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Chelsea Bieker. Catapult, $26 (336p) ISBN 978-1-948226-48-6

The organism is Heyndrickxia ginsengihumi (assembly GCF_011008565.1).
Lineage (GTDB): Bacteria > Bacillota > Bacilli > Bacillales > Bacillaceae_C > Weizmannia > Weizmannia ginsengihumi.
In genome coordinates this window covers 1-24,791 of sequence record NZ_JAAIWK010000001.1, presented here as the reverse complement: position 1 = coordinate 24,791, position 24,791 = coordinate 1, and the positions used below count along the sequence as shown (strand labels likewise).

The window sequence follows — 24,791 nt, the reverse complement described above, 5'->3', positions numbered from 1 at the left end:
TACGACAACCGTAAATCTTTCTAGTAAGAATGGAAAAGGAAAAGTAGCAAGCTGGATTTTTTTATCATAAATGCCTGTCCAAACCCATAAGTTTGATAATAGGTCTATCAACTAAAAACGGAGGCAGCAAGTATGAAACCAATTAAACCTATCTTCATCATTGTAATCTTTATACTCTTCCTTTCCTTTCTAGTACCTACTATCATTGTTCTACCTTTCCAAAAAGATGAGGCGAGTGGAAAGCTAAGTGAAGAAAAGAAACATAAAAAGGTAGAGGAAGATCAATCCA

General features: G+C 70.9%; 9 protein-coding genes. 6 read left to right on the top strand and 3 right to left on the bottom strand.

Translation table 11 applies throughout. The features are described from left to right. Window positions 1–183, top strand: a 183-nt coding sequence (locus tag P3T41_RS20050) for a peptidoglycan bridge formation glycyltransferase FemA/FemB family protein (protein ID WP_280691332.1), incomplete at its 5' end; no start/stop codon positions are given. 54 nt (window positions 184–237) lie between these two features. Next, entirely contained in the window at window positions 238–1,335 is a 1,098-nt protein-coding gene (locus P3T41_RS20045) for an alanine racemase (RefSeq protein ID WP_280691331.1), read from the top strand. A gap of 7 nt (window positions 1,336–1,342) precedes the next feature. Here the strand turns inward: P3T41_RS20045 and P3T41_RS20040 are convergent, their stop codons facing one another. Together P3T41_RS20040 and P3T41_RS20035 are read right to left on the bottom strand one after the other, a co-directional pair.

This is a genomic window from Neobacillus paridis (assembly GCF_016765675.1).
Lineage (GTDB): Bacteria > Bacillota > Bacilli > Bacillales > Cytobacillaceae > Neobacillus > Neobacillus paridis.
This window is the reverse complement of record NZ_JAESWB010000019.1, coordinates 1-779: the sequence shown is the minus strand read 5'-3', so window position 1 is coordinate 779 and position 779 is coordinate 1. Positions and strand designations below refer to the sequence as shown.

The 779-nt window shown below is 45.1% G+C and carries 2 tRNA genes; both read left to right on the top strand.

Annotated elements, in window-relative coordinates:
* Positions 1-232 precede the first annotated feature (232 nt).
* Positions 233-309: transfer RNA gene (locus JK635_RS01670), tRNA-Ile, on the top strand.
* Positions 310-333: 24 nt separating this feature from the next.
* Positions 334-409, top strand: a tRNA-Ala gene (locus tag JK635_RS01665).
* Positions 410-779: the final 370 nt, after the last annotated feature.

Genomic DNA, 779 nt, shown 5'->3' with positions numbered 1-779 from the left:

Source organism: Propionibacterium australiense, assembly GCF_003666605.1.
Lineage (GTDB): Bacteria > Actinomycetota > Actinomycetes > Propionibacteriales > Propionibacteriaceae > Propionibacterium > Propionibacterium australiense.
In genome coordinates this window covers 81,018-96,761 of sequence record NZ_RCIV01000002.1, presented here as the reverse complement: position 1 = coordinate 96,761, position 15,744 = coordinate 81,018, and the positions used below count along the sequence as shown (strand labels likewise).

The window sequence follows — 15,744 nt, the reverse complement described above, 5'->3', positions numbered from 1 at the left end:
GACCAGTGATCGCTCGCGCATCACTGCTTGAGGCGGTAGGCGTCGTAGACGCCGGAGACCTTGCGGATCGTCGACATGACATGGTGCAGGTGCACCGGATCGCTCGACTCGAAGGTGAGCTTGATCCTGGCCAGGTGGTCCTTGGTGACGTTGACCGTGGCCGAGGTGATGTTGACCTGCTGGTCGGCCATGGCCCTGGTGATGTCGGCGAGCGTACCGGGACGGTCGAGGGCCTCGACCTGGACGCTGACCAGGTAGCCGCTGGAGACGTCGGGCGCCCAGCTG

Religious fanaticism, environmental disaster, and gender inequality form the core of Bieker’s propulsive, ambitious debut centered on 14-year-old Lacey May and her drought-stricken hometown of Peaches, Calif. After Lacey’s mother abandons her, she’s left at the mercy of her widowed grandmother, Cherry, a devoted zealot under the spell of enigmatic cult leader Pastor Vern. Vern wears shiny capes, has convinced most of Peaches that he is God and can bring back the rain the area so desperately needs, and convinces a group of girls, among them Lacey, to become pregnant. When his plans for the babies become clear, Lacey’s life is thrown in a harrowing direction and leads her to discover her own resilience and salvation. Bieker straddles the line between darkly comic and downright dark, and excels in portraying female friendships—mother-daughter duo Daisy and Florin, who run a phone sex operation and step in to help Lacey, are particularly memorable—and the setting, a town full of abandoned shops and concrete canals and surrounded by dusty fields. Delving into patriarchal religious zealotry, Bieker’s excellent debut plants themes seen in Margaret Atwood’s The Handmaid’s Tale into a realistic California setting that will linger with readers. (Apr.)